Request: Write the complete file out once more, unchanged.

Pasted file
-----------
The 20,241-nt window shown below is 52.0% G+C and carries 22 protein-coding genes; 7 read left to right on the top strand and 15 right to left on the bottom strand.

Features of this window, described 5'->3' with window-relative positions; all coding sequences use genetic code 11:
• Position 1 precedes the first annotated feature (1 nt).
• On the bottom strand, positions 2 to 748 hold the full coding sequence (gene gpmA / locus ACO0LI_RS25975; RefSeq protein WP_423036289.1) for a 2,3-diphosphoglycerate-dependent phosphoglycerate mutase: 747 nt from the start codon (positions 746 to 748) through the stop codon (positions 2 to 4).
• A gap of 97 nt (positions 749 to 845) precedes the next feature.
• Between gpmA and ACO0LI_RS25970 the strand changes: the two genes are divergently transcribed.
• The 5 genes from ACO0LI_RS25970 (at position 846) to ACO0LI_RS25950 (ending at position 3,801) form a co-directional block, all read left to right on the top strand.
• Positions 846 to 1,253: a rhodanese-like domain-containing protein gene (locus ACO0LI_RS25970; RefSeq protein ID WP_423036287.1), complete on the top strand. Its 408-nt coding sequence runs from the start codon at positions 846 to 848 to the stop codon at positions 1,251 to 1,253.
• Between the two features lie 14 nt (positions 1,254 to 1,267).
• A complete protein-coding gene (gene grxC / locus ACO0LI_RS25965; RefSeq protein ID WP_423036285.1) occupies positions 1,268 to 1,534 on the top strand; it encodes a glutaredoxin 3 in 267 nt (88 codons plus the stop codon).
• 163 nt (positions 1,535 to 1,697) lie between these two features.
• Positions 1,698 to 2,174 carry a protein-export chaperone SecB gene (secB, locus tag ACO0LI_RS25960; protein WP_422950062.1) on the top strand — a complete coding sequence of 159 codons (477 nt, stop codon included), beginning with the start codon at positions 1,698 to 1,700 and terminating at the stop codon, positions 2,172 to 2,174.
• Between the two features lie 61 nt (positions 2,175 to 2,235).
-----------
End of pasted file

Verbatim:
The 20,241-nt window shown below is 52.0% G+C and carries 22 protein-coding genes; 7 read left to right on the top strand and 15 right to left on the bottom strand.

Features of this window, described 5'->3' with window-relative positions; all coding sequences use genetic code 11:
• Position 1 precedes the first annotated feature (1 nt).
• On the bottom strand, positions 2 to 748 hold the full coding sequence (gene gpmA / locus ACO0LI_RS25975; RefSeq protein WP_423036289.1) for a 2,3-diphosphoglycerate-dependent phosphoglycerate mutase: 747 nt from the start codon (positions 746 to 748) through the stop codon (positions 2 to 4).
• A gap of 97 nt (positions 749 to 845) precedes the next feature.
• Between gpmA and ACO0LI_RS25970 the strand changes: the two genes are divergently transcribed.
• The 5 genes from ACO0LI_RS25970 (at position 846) to ACO0LI_RS25950 (ending at position 3,801) form a co-directional block, all read left to right on the top strand.
• Positions 846 to 1,253: a rhodanese-like domain-containing protein gene (locus ACO0LI_RS25970; RefSeq protein ID WP_423036287.1), complete on the top strand. Its 408-nt coding sequence runs from the start codon at positions 846 to 848 to the stop codon at positions 1,251 to 1,253.
• Between the two features lie 14 nt (positions 1,254 to 1,267).
• A complete protein-coding gene (gene grxC / locus ACO0LI_RS25965; RefSeq protein ID WP_423036285.1) occupies positions 1,268 to 1,534 on the top strand; it encodes a glutaredoxin 3 in 267 nt (88 codons plus the stop codon).
• 163 nt (positions 1,535 to 1,697) lie between these two features.
• Positions 1,698 to 2,174 carry a protein-export chaperone SecB gene (secB, locus tag ACO0LI_RS25960; protein WP_422950062.1) on the top strand — a complete coding sequence of 159 codons (477 nt, stop codon included), beginning with the start codon at positions 1,698 to 1,700 and terminating at the stop codon, positions 2,172 to 2,174.
• Between the two features lie 61 nt (positions 2,175 to 2,235).